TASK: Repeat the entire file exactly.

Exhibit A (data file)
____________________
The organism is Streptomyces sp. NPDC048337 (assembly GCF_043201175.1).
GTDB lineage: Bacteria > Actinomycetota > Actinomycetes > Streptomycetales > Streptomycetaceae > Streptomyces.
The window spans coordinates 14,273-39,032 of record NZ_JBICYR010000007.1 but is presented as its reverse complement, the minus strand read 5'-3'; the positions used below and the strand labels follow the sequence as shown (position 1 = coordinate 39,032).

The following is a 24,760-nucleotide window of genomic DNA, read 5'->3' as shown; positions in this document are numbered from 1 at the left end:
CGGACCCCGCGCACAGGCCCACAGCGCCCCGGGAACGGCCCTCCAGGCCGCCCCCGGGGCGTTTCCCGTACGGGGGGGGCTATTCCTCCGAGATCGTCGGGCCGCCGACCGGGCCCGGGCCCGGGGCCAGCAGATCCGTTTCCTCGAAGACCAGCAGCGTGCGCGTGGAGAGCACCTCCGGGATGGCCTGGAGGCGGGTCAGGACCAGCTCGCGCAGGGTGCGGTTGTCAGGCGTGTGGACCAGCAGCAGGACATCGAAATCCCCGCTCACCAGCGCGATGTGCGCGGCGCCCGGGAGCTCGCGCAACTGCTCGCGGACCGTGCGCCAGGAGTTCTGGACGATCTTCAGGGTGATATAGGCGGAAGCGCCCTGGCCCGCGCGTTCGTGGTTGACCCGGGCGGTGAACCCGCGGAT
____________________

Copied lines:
The organism is Streptomyces sp. NPDC048337 (assembly GCF_043201175.1).
GTDB lineage: Bacteria > Actinomycetota > Actinomycetes > Streptomycetales > Streptomycetaceae > Streptomyces.
The window spans coordinates 14,273-39,032 of record NZ_JBICYR010000007.1 but is presented as its reverse complement, the minus strand read 5'-3'; the positions used below and the strand labels follow the sequence as shown (position 1 = coordinate 39,032).

The following is a 24,760-nucleotide window of genomic DNA, read 5'->3' as shown; positions in this document are numbered from 1 at the left end:
CGGACCCCGCGCACAGGCCCACAGCGCCCCGGGAACGGCCCTCCAGGCCGCCCCCGGGGCGTTTCCCGTACGGGGGGGGCTATTCCTCCGAGATCGTCGGGCCGCCGACCGGGCCCGGGCCCGGGGCCAGCAGATCCGTTTCCTCGAAGACCAGCAGCGTGCGCGTGGAGAGCACCTCCGGGATGGCCTGGAGGCGGGTCAGGACCAGCTCGCGCAGGGTGCGGTTGTCAGGCGTGTGGACCAGCAGCAGGACATCGAAATCCCCGCTCACCAGCGCGATGTGCGCGGCGCCCGGGAGCTCGCGCAACTGCTCGCGGACCGTGCGCCAGGAGTTCTGGACGATCTTCAGGGTGATATAGGCGGAAGCGCCCTGGCCCGCGCGTTCGTGGTTGACCCGGGCGGTGAACCCGCGGAT